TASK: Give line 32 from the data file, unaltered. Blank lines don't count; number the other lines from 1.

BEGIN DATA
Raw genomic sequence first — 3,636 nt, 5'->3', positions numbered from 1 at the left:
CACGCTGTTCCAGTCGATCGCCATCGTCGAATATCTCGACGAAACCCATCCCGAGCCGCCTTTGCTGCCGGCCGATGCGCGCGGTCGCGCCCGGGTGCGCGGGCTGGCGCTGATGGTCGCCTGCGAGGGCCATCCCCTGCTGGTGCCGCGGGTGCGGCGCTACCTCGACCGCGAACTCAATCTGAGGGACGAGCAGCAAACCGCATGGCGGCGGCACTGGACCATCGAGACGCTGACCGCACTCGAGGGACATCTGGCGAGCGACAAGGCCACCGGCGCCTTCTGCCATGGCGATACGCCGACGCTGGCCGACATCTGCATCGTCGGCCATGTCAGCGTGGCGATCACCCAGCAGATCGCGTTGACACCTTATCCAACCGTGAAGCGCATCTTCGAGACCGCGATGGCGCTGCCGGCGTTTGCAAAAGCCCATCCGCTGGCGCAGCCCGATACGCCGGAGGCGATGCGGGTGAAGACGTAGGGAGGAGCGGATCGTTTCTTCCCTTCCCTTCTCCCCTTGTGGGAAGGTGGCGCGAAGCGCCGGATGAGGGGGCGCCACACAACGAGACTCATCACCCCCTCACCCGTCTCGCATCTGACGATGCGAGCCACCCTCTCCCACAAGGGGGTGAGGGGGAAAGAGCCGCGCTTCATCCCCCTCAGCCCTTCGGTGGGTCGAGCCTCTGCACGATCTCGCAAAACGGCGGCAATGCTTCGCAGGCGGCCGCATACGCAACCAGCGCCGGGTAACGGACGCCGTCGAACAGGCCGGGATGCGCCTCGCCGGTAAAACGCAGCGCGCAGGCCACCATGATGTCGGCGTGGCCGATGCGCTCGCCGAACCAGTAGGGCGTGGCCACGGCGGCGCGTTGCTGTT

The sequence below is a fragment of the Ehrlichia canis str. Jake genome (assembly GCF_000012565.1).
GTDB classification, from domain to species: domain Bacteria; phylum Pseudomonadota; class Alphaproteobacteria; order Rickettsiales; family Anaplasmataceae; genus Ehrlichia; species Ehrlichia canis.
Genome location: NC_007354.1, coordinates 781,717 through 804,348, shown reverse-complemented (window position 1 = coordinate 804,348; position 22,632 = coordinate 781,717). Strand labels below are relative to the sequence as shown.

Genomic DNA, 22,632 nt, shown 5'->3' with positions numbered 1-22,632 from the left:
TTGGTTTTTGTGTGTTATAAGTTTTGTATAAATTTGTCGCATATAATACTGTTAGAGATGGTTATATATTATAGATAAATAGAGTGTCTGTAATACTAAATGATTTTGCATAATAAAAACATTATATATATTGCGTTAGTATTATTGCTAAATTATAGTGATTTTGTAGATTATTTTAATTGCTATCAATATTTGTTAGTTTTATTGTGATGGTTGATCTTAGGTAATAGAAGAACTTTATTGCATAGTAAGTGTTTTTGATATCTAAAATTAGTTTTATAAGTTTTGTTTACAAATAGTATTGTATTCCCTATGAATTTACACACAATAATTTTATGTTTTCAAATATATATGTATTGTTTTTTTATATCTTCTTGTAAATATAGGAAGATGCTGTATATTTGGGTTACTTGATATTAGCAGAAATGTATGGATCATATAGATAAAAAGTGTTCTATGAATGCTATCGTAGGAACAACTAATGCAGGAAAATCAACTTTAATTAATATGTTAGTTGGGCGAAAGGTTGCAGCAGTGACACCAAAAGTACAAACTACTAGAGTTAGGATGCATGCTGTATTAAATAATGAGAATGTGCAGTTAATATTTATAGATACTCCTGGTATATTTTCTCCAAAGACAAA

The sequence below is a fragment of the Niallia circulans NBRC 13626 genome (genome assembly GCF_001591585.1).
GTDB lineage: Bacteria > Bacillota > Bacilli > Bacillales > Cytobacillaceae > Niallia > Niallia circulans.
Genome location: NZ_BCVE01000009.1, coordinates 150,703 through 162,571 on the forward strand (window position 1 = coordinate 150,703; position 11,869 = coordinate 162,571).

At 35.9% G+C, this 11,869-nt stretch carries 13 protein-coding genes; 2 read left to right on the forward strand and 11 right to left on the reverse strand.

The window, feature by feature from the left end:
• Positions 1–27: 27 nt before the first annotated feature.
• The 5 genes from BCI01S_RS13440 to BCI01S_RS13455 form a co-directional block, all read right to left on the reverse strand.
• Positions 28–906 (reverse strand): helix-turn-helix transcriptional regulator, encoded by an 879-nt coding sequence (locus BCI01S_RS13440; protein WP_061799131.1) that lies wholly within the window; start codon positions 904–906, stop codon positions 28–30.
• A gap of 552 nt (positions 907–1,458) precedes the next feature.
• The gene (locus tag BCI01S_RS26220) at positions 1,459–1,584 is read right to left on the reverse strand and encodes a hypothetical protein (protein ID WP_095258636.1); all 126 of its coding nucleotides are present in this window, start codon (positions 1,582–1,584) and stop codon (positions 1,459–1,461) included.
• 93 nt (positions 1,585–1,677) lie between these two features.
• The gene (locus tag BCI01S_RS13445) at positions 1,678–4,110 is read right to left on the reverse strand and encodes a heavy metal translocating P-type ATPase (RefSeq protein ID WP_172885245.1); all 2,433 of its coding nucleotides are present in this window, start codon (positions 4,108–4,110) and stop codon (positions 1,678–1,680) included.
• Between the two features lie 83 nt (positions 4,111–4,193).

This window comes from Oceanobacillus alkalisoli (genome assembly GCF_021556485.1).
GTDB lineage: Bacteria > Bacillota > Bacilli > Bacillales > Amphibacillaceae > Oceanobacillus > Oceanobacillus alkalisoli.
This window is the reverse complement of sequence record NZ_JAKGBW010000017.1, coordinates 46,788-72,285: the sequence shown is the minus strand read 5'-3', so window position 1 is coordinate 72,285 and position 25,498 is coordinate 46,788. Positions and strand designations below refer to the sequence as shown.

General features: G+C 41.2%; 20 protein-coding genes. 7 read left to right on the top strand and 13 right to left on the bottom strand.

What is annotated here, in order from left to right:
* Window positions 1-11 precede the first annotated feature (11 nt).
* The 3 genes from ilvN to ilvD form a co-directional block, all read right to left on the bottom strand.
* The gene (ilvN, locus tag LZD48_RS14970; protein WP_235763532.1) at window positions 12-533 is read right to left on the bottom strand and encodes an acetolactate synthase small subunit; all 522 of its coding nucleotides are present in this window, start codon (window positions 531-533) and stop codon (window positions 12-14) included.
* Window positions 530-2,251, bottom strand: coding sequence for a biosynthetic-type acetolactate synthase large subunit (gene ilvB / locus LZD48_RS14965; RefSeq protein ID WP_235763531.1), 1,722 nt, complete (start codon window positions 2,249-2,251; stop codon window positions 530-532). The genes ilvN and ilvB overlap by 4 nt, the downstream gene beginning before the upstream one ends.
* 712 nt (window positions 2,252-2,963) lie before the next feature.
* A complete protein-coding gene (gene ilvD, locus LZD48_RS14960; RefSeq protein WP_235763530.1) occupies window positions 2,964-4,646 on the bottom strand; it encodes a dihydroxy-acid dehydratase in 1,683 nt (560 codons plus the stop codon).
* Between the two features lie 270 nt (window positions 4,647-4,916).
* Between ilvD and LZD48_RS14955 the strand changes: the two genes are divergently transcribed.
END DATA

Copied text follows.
* Between the two features lie 270 nt (window positions 4,647-4,916).